• Over 530M loan accounts that help consumers with retirement planning, debt reduction, and financial wellness
  • Over 310M accounts to help Americans manage account balances, provide overdraft protection, and make on-time payments
  • More than 330M investment accounts
  • More than 210M accounts to help Americans save and move money
  • Almost 200M transaction accounts
  • Almost 140M accounts to protect Americans from fraud and provide identity authentication
  • Over 100M credit accounts

All of these various financial application accounts used by Americans every day could be affected if screen scraping was prohibited and only the largest financial institutions’ APIs were available because required data fields would be lost. The other, more convenient, consumer-friendly, and secure alternative is open banking

Open banking gives consumers power over their finances. Consumers have the choice to use (and approve) fintech applications in order to support their financial goals and wellbeing now and in the future. 

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FintechOpen Banking

Competition Among the Einsteins and Edisons of Fintech


The world’s greatest inventions don’t exist in a vacuum. They cannot be attributed to one person or company. They compete with each other and build on past learnings. Innovation thrives with competition.

Even now, the Edison Awards’ discuss the importance of healthy competition in order to innovate. History hasn’t removed this necessity to compete, innovate faster, discover something first, or use and build on the learnings of others. The article references a PwC survey that said that 80% of CEOs believed that innovation drives efficiencies and leads to a competitive advantage. For every Steve Jobs, there must be a Bill Gates.   

The same goes for the financial technology (fintech) industry. Healthy competition fuels innovation. 

Healthy competition and innovation in the financial industry

But, just like how Edison published his findings and many built upon his inventions, fintech companies today require this same openness in order to compete. They need data and access to it. They need open collaborations. Permission to innovate. Permission to create a better world (or product, service, or experience) for the people.  

In order for the fintech industry to innovate, compete, and build on the learnings of others—just like Edison, Westinghouse, and Tesla did in the late 1800s—open banking must exist. 

Open banking and competing to innovate

We wrote on the meaning and importance of open banking in the past, but to save you time, here’s what it means. Open banking is the sharing of data. It is the collaborative innovation between banks and innovators such as agile fintech companies. Open banking gives consumers the power to give innovators access to their data. Without this permission and data, companies are innovating in the dark with missing information and a lack of access. 

Without open banking, competitive innovation is challenging at best and nearly impossible at worst. But beyond just the lack of innovation that this could trigger, without open banking or similar means to get data and information, the functionality of millions of applications could start to fail. 

Innovation and functionality in fintech without open banking 

In fact, in a recent post called Financial Wellness Apps Bank On Credential-Based​ Authentication, we discussed findings that the Financial Data and Technology Association (FDATA) of North America published in January 2020. The data showed that 1.8 billion fintech consumer accounts in the U.S. would lose functionality to financial apps they depend on without open banking and similar competitive options.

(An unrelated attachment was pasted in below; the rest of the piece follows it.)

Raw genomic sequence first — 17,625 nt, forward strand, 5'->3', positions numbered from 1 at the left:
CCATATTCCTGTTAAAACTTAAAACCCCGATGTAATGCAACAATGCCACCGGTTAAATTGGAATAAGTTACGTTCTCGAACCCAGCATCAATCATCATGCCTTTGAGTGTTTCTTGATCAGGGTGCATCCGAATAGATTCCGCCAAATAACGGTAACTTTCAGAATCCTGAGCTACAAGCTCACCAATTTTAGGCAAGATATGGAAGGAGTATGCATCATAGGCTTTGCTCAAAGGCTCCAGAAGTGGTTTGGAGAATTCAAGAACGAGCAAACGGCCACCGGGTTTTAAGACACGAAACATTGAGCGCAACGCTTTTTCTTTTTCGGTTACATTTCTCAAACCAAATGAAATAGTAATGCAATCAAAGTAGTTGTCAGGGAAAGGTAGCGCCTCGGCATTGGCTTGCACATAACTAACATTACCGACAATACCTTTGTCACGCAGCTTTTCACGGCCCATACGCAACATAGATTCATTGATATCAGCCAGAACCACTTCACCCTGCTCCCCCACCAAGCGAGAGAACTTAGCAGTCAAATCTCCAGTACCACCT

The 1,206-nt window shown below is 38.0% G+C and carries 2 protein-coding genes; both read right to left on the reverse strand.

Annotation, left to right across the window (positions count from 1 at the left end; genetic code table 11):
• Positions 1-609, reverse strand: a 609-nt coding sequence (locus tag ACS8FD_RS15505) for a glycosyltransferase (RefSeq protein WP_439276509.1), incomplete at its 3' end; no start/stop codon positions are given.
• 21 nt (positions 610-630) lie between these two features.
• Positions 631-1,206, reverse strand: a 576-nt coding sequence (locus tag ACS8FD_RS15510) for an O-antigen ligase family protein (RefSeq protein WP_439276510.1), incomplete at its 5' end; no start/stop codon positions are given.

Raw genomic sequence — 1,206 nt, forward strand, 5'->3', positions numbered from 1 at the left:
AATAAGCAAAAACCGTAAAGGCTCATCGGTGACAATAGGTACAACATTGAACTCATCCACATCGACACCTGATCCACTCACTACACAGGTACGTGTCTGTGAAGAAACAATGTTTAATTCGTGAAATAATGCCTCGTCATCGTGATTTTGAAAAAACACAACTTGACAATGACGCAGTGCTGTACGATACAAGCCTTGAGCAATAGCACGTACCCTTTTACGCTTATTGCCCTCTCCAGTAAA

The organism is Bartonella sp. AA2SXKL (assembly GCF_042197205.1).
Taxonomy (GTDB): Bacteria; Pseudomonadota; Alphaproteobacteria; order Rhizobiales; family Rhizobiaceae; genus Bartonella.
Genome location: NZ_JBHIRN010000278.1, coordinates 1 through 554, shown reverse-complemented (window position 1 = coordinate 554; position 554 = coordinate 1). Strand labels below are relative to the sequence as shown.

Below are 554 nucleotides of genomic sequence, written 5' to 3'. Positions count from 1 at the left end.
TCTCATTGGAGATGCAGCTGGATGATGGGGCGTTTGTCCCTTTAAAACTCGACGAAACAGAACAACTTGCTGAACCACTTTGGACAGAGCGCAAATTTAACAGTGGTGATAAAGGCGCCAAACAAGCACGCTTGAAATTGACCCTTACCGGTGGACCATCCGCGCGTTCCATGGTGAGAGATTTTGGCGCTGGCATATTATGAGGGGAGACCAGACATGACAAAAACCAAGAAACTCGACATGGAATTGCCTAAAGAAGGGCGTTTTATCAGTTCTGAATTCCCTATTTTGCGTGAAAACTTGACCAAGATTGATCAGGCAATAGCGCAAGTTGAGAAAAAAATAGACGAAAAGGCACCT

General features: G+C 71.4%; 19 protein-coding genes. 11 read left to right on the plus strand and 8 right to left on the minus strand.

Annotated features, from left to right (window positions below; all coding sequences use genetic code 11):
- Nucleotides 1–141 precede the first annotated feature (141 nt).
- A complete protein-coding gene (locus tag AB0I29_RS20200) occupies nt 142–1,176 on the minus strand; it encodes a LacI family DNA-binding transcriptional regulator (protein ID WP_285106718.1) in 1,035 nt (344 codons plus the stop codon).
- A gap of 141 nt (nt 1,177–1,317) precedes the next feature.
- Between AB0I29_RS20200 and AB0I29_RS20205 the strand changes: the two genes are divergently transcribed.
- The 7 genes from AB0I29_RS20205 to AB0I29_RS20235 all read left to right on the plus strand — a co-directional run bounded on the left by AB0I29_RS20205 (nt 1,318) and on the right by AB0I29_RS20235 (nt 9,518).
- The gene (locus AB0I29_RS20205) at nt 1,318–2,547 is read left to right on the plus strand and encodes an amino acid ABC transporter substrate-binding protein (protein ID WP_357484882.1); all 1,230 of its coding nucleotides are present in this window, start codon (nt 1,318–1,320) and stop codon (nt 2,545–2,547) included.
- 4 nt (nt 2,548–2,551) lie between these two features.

Broken down into parts, the impacted consumer and small business use cases in the U.S. alone would include 530 million loan accounts or fintech apps for retirement planning, financial wellness, and debt reduction. Over 310 million accounts that help people manage and pay their account balances on time or provide overdraft protection could lose functionality. More than 330 million investment accounts and 210 million accounts that help Americans move and save money could no longer work. This is just the tip of the iceberg.

Demand and competition fuels the unstoppable innovation train

Back when Edison invented the lightbulb, people used candles and fire to light and warm their homes. When the richest among them were given the opportunity to use lightbulbs powered by electricity, lightbulbs that they paid for and chose to use. They were a welcome novelty. Soon they became more efficient, effective, cheaper, and accessible. Consumers still had the choice to bring electric light and power into their homes, but the improvement to their way of life was dramatic.

This same freedom of choice for consumers must continue to exist today—as does the need for healthy competition among innovators (and inventors). People use financial applications to improve their lives and financial wellness. They rely on them and need them to function properly. Without open banking and the collaborative and competitive innovation and sharing of information, what does the future of fintech hold for us? 

Open banking gives consumers a choice over what innovations, products, and services they support. Open banking provides data and learnings and necessary for innovation and healthy competition. Without open banking—a regulation that only the U.K. is currently blessed with—only those with the information can innovate and compete. Currently, this is financial institutions. Unless these major banks of the world collaborate with innovators, which they often do, there won’t be any healthy competition, inventions, or progress. 

Without healthy competition in the financial industry, we’d all be signing cheques in the dark.